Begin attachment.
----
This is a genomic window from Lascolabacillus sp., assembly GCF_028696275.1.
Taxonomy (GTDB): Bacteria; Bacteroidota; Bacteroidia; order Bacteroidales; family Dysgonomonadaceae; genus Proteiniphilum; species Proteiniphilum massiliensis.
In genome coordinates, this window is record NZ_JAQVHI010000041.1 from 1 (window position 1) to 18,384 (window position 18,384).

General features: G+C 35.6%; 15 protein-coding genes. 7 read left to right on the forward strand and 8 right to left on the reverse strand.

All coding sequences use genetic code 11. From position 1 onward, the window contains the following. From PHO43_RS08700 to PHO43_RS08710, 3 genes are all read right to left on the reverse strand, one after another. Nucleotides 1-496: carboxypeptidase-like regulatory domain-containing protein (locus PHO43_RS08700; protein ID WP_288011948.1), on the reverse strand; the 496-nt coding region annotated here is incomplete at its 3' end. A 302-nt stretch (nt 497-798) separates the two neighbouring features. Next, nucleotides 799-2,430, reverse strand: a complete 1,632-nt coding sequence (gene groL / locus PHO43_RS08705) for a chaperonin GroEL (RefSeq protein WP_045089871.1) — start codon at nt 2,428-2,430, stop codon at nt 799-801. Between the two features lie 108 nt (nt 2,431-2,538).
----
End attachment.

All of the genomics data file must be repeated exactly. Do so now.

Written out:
This is a genomic window from Lascolabacillus sp., assembly GCF_028696275.1.
Taxonomy (GTDB): Bacteria; Bacteroidota; Bacteroidia; order Bacteroidales; family Dysgonomonadaceae; genus Proteiniphilum; species Proteiniphilum massiliensis.
In genome coordinates, this window is record NZ_JAQVHI010000041.1 from 1 (window position 1) to 18,384 (window position 18,384).

General features: G+C 35.6%; 15 protein-coding genes. 7 read left to right on the forward strand and 8 right to left on the reverse strand.

All coding sequences use genetic code 11. From position 1 onward, the window contains the following. From PHO43_RS08700 to PHO43_RS08710, 3 genes are all read right to left on the reverse strand, one after another. Nucleotides 1-496: carboxypeptidase-like regulatory domain-containing protein (locus PHO43_RS08700; protein ID WP_288011948.1), on the reverse strand; the 496-nt coding region annotated here is incomplete at its 3' end. A 302-nt stretch (nt 497-798) separates the two neighbouring features. Next, nucleotides 799-2,430, reverse strand: a complete 1,632-nt coding sequence (gene groL / locus PHO43_RS08705) for a chaperonin GroEL (RefSeq protein WP_045089871.1) — start codon at nt 2,428-2,430, stop codon at nt 799-801. Between the two features lie 108 nt (nt 2,431-2,538).